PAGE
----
Take the 2-minute tour ×
Mathematics Stack Exchange is a question and answer site for people studying math at any level and professionals in related fields. It's 100% free, no registration required.

Consider $F(x,y,z)$ a non-singular homogeneous polynomial of degree $d$. If I consider the zero locus $X=\{[x:y:z]\in\mathbb{P}^2:F(x,y,z)=0\}$

How can I define a complex structure in $X$ in order to obtain a Riemann Surface? If I do it on the three open subsets $$ U_1=\{[x:y:z]\in X:x\neq 0\} \\ U_2=\{[x:y:z]\in X:y\neq 0\} \\ U_3=\{[x:y:z]\in X:z\neq 0\} $$ then I'm defining them as $$ \begin{array}{ccccc} \phi_i:&U_i&\rightarrow&\mathbb{C}\\ &[x_1:x_2:x_3]&\mapsto &\dfrac{x_j}{x_i},& \text{ for any fixed }j\neq i \end{array} $$ but with this definition how can $\phi_i$ be a local homeomorphism? I cannot guarantee local injectivity.

share|improve this question
    
Your $F$ has to be nonsingular. Use implicit function to solve $F(x,y,z) = 0$ locally. –  user27126 Apr 26 '13 at 1:53
    
That means, if I have $\frac{\partial F}{\partial x}(x_0,y_0,z_0)\neq 0$ I can find a function $h(y,z)$ defined on a neighbourhood of $(y_0,z_0)$ such that $h(y_0,z_0)=x_0$ and $F(h(y,z),y,z)=0$ This is easily done for the other two partial derivatives as well. Now, if $x_0\neq 0$ I can define two complex charts, $\phi_1:U_1\rightarrow\mathbb{C}$ such that $\phi_1([x:y:z])=\frac{y}{x}$ or $\phi_2:U_2\rightarrow\mathbb{C}$ such that $\phi_1([x:y:z])=\frac{z}{x}$. The cases where $y_0\neq 0$ and $z_0 \neq 0$ are similar; these charts are invertible since the derivative of the implicit (...) –  Marra Apr 26 '13 at 21:03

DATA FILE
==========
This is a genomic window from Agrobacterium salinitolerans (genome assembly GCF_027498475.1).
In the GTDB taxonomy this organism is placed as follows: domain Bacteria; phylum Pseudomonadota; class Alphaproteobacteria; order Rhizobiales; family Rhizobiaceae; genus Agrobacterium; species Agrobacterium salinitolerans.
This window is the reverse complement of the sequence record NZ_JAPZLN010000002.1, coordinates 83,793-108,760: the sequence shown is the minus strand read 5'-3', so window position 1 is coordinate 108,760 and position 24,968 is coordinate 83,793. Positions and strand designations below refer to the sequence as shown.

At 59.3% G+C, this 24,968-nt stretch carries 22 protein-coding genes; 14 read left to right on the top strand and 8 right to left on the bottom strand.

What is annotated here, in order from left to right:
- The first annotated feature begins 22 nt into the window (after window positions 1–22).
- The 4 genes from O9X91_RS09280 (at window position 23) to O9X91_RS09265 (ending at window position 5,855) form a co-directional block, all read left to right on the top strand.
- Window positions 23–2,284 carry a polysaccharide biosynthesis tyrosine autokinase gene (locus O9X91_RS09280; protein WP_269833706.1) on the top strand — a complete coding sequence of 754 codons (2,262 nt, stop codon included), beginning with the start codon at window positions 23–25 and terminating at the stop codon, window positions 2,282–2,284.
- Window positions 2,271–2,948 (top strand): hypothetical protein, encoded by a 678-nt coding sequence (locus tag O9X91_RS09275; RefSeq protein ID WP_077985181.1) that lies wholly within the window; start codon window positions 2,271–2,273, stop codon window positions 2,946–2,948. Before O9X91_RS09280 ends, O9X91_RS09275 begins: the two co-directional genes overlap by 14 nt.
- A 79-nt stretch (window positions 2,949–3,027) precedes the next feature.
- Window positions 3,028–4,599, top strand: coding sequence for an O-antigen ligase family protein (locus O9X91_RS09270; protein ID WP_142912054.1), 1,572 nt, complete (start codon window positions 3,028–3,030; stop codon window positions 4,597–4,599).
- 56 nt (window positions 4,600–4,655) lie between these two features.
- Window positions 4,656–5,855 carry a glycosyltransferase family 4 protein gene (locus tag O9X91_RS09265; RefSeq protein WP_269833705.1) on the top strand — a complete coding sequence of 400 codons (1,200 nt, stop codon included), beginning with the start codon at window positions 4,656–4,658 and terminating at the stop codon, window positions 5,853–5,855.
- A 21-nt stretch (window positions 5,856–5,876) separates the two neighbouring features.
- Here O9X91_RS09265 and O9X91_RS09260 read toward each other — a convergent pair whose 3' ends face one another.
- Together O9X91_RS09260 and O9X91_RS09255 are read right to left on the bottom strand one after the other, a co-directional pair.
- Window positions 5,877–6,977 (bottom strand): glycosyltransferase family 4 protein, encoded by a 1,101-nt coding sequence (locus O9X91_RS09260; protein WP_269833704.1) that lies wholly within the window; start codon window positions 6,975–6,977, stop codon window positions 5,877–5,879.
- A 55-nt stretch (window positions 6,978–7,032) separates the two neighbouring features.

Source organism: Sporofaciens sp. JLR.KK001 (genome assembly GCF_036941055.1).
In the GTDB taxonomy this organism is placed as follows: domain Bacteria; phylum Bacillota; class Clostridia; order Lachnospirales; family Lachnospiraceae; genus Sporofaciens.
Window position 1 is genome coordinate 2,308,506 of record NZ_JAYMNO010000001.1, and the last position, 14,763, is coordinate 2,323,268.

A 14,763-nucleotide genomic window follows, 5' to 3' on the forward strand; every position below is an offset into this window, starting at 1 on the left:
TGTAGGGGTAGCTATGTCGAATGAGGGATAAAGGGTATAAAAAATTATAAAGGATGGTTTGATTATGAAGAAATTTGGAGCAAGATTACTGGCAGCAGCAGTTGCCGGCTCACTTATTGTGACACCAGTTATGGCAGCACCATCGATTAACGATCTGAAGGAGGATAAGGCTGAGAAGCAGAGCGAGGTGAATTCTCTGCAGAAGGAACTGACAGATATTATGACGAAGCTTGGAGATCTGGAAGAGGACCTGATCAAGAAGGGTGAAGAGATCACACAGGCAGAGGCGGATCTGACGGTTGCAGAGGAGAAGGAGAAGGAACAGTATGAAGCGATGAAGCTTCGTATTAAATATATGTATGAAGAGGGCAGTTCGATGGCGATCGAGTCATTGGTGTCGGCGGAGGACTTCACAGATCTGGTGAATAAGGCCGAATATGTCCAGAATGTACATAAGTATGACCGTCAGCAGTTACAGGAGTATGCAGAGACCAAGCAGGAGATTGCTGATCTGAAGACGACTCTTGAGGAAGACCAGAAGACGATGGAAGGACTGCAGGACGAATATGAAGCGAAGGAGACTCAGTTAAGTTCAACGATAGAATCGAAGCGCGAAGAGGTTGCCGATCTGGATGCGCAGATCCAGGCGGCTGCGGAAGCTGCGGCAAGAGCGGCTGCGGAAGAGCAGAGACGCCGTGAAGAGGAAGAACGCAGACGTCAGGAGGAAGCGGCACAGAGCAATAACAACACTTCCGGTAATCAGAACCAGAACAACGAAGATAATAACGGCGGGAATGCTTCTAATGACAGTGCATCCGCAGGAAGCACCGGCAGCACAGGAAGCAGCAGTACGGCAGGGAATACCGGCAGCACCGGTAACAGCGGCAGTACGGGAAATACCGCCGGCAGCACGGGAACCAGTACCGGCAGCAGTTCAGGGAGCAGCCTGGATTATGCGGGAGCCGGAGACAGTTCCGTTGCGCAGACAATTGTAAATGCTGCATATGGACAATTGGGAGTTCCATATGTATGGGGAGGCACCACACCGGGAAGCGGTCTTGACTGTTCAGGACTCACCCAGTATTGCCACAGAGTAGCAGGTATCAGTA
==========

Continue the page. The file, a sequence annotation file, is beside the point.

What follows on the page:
(...) function is non-zero locally, therefore I can guarantee local injectivity. Can someone tell me if this is correct? –  Marra Apr 26 '13 at 21:04

Your Answer

 
discard

By posting your answer, you agree to the privacy policy and terms of service.

Browse other questions tagged or ask your own question.